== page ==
Mort de l'AMI


Subject: Mort de l'AMI
From: Mikael Book (book@kaapeli.fi)
Date: ke 28 loka   1998 - 10:48:23 EET


Dear ecup-list subscribers,

the sudden collapse of the Multilateral Agreement on Investments (MAI)
after France's withdrawal from the negotiations (which were to be resumed
in Paris 20 October) is a great victory for democracy and a turning-point
in the process we call globalisation. The opposition against the MAI was
and is an international movement of citizens and non-govermental
organisations, a movement which uses the internet (e-mail and the web) to
co-ordinate itself and distribute its critical information. The French
artists of the "Etats généraux de la culture" (in which the SACD [1], too, is
involved) is one of its core components. The other key element of the
movement is formed by specialists on economic development, i.e. social
scientists, journalists and activists who represent both countries which
are and which are not members of the OECD. This movement has succeeded in
building a transnational public sphere, an enlightened international public
opinion, against the secrecy-shrouded and autocratic manouevering of the
transnational corporations.

The MAI received its lethal blow from Lionel Jospin, leader of the French
"multifaceted left" (la gauche plurielle) and prime minister of the
government. This was the first important leftist political action taken by
a European government of the nineties.

Outside of France at least, the media are only reluctantly willing to admit
that anything at all has happened. The media never did inform the public
properly on the MAI in the first place. The initiators of the MAI preferred
the international negotiations and the draft agreement itself to be held in
secret. And the media, which are themselves to an ever greater extent run
in the manner of transnational corporations, have helped to keep those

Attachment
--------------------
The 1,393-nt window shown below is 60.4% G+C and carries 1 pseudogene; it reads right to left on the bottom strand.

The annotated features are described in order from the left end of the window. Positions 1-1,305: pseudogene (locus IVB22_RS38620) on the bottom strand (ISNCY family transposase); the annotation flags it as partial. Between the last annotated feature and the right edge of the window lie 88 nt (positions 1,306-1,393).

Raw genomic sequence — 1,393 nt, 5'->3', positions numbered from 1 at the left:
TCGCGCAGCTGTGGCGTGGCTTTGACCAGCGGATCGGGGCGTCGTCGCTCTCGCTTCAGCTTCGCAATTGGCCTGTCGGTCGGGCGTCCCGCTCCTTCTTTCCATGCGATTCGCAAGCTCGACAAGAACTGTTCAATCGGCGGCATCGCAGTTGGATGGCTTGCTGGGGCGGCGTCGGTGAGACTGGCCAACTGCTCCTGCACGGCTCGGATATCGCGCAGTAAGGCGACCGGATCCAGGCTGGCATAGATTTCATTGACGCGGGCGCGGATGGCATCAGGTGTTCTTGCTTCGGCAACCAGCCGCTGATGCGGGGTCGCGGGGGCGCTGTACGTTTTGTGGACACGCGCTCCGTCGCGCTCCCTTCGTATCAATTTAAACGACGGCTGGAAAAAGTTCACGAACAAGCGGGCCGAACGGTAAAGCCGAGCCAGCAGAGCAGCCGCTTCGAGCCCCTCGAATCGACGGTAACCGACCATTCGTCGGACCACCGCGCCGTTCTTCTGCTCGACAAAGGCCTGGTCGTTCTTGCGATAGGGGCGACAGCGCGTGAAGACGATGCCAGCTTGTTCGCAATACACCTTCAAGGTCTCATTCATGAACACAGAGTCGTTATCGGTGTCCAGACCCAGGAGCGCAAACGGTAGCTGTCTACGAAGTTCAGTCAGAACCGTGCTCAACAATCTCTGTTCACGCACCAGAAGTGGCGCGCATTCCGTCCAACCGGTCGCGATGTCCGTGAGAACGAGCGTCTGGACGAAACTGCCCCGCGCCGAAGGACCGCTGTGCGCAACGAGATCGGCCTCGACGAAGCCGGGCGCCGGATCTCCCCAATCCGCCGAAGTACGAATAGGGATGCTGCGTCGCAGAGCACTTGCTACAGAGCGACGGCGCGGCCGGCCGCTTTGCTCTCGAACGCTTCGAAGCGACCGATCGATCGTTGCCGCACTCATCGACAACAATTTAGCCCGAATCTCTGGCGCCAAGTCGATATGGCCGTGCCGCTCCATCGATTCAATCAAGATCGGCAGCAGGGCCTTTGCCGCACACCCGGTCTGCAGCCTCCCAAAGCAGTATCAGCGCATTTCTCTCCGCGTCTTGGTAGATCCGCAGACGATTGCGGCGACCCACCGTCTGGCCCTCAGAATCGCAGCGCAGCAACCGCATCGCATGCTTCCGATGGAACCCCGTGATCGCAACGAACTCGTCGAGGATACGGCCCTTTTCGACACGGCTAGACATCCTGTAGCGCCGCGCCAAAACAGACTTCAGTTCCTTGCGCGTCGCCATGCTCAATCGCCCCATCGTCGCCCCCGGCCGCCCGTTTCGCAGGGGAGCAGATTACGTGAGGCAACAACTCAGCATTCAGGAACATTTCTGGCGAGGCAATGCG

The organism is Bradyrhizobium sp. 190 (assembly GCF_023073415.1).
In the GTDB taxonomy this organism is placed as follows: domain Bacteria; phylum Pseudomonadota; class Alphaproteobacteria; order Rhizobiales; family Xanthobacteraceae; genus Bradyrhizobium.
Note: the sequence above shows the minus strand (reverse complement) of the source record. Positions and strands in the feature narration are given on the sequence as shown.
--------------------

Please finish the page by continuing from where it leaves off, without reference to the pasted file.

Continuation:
negotiations free from too much public scrutiny. Therefore, it would only
be a surprise if the media would now reveal the true significance of what
has happened to the MAI.

At the roundtable in London 9 October [2] we already agreed that "L'AMI c'est
l'ennemi". So nobody who reads this list is likely to be sorry about "La
mort de l'AMI". On the contrary, we must take this as an encouragement to
continue our rather preliminary and shy critical efforts. Because, it would
certainly be naive and irresponsible to believe that the MAI is now over
and done with for ever. After all, the MAI itself is only an expression of
certain strong economic and social trends, which have by no means yet been
reverted. The negotiations on a multilateral agreement on investment will
also continue, although probably not in the OECD. Instead, the negotations
will move to the World Trade Organisation, which can be seen as an
improvement, becuase the WTO comprises all states and not only the club of
the richest ones.

In a sense, Mr Puddephatt's scepticism on the thesis that the MAI is a
threat to public libraries has proved to be prophetic.[3] The death of that
draft of the MAI which no doubt held that threat shows that Mr Puddephatt
was right in saying that the world (and even many capitalist leaders) has
already become conscious of the need of regulatory economic measures, while
the draft of the MAI represented an already outdated economic ultraliberalism.

[...]

Greetings from Poznan,

- Mikael

[1] SACD stands for "Societé des auteurs et compositeurs dramatiques",
a collecting society with headquarters in Paris. The SACD has made a study
on the effects of the draft of the MAI on the economic conditions of
European cultural life an has also published the brochure "L'AMU, c'est
l'ennemi". See http://www.sacd.fr/

[2] Internet, Copyright & Freedom of Information: Problematics of the EU
Directive and MAI. Roundtable at the Finnish Institute in London, 9 October
1998. The roundtable is documented at http://www.kaapeli.fi/saveaccess/. A
report on paper is also under preparation.

[3] Andrew Puddephatt, the director of Charter 88, one of the organisers of
the 9 October roundtable.



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